Art-world sanity and accuracy start here.

In the art world, data is scattered and haphazard. One source says one thing, one source says another. Mistakes are made, copied, perpetuated. When will the madness end?

Now, actually.

BlueLabel is an online subscription-based database providing accurate and comprehensive information on works of art. It is nothing short of a revolutionary development in the art world. With BlueLabel, information starts with the artist, who can register any or all artwork-related data, including high-resolution images, text, audio files, video files, sketches, and notes. Following certification by the artist this data becomes locked and unalterable, and viewable by other BlueLabel subscribers.

In addition, BlueLabel enables artists to track inventory and works on consignment, manage purchase records, and generate schedules of insured items, all in a completely private online environment. Subscribers can exchange art information privately with other BlueLabel users, browse artists and artwork, create virtual collections, and maintain blogs of art-related activity. With all of these features, BlueLabel is built to appeal to the entire art world—artists, galleries, museums, estates, dealers, academics, auction houses, collectors, and insurance companies.

BlueLabel is founded by former gallerist Anne Faggionato, whom we met several years ago. She came to us last year with her top-secret idea, and asked us to design the identity for BlueLabel. Working from a sketch on the back of a hotel coaster, we developed a form that combines to build logos for BlueLabel’s three categories of artwork: Blue Label (artist-certified information), Purple Label (estate-certified information), and White Label (member-contributed information not certified by artist or estate, viewable only by invitation).


The BlueLabel labels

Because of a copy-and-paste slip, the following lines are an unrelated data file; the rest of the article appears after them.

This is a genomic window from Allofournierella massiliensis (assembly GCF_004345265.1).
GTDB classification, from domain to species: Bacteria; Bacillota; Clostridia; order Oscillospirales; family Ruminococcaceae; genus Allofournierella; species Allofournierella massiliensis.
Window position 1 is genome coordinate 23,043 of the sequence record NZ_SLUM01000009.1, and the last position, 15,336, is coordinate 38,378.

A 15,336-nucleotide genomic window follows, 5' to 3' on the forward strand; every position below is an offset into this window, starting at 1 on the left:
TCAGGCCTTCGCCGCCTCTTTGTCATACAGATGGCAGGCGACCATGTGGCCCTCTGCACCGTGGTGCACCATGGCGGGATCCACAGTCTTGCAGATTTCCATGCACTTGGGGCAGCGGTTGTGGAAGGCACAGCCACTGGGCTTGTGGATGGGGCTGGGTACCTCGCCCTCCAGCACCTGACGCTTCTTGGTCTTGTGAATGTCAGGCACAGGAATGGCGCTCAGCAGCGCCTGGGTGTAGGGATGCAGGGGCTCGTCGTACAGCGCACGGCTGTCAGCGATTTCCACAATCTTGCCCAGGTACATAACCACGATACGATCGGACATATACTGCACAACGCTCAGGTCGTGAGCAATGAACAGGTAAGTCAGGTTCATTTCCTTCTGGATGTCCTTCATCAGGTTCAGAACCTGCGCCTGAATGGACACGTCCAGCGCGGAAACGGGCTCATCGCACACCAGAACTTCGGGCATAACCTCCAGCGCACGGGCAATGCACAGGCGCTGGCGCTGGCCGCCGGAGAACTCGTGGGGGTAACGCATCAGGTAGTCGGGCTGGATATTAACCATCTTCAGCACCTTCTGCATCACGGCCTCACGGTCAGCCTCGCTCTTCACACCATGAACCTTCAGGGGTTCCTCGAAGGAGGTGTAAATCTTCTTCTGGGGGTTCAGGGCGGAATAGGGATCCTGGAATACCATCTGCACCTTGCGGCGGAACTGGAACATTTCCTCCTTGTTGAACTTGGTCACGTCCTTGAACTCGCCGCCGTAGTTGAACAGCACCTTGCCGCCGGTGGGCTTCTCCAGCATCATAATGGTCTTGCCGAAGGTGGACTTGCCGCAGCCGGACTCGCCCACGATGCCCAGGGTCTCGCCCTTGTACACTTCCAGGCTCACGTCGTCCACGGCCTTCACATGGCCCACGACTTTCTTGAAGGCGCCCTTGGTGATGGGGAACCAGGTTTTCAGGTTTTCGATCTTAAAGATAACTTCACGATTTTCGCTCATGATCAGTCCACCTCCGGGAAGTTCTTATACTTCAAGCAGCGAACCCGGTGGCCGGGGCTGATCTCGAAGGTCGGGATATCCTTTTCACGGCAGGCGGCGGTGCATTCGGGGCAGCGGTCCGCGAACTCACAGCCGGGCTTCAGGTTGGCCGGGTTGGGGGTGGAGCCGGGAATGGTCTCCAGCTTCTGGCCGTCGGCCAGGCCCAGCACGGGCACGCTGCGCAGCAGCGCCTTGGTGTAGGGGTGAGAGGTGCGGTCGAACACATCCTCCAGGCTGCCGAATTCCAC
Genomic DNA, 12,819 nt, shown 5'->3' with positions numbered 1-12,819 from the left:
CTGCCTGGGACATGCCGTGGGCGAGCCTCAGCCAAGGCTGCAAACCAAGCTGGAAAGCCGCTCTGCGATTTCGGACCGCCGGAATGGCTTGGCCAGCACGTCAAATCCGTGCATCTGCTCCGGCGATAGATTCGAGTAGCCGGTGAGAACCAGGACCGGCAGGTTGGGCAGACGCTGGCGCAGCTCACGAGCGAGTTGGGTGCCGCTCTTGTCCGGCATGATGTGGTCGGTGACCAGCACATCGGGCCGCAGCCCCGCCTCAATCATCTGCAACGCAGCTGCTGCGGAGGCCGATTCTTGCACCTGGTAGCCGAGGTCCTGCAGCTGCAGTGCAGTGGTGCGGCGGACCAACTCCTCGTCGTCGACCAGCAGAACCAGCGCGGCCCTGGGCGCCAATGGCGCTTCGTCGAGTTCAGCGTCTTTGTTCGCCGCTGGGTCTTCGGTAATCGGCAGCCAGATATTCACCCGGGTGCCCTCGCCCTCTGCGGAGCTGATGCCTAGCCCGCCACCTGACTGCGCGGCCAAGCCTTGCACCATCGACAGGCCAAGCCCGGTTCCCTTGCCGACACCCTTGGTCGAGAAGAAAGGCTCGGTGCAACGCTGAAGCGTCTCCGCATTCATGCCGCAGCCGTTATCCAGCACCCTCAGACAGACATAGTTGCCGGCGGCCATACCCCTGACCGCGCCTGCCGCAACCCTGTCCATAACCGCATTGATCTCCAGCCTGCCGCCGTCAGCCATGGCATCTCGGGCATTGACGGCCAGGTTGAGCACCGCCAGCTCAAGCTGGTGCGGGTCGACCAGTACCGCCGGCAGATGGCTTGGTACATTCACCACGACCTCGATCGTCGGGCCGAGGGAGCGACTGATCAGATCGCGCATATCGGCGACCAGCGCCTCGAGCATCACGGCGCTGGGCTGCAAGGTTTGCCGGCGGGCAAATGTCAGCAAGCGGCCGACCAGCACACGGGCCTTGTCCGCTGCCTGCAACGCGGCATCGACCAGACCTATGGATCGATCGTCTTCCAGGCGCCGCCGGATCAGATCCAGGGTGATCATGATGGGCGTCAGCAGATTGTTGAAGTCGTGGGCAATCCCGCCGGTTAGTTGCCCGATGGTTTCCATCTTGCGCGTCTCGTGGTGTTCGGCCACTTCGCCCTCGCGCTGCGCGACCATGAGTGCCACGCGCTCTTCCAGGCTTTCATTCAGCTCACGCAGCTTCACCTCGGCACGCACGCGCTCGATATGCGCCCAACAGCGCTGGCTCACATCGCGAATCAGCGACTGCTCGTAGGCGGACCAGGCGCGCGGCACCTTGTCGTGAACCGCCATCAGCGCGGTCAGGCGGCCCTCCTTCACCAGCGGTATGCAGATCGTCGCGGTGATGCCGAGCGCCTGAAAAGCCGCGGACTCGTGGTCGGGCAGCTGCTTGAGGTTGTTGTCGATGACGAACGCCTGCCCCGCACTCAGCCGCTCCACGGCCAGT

To illustrate the contexts of BlueLabel’s usefulness, we art directed a series of images, and shot with photographer Mark Mahaney. As BlueLabel is founded on information that originates with the artist, we started with an artist studio. These shots needed to do their job in a generic way, communicating context without specifically recognizable elements.


Visualizing the contexts of BlueLabel’s usefulness: the artist studio. As the main concept of BlueLabel is that art information starts with the artist, we’re using this image as the primary one.

Artwork in transit

An artwork archive (purchased image)

At auction: an art handler named Steve

The ledger, a form of art-world data registration soon to be officially obsolete

The library, an icon of data storage (purchased image)

To illustrate the chaos before Blue Label in a lighthearted and informative way, we worked with web developer Studio Mobile to create a short animation. The story follows an artwork as it travels from the artist to various characters throughout the art world, its title, artist name, and date of creation changing with each exchange. The animated characters in the short also make periodic cameos in the main website, which Studio Mobile built with us.


The characters of the art world, appearing in BlueLabel’s animation and on its website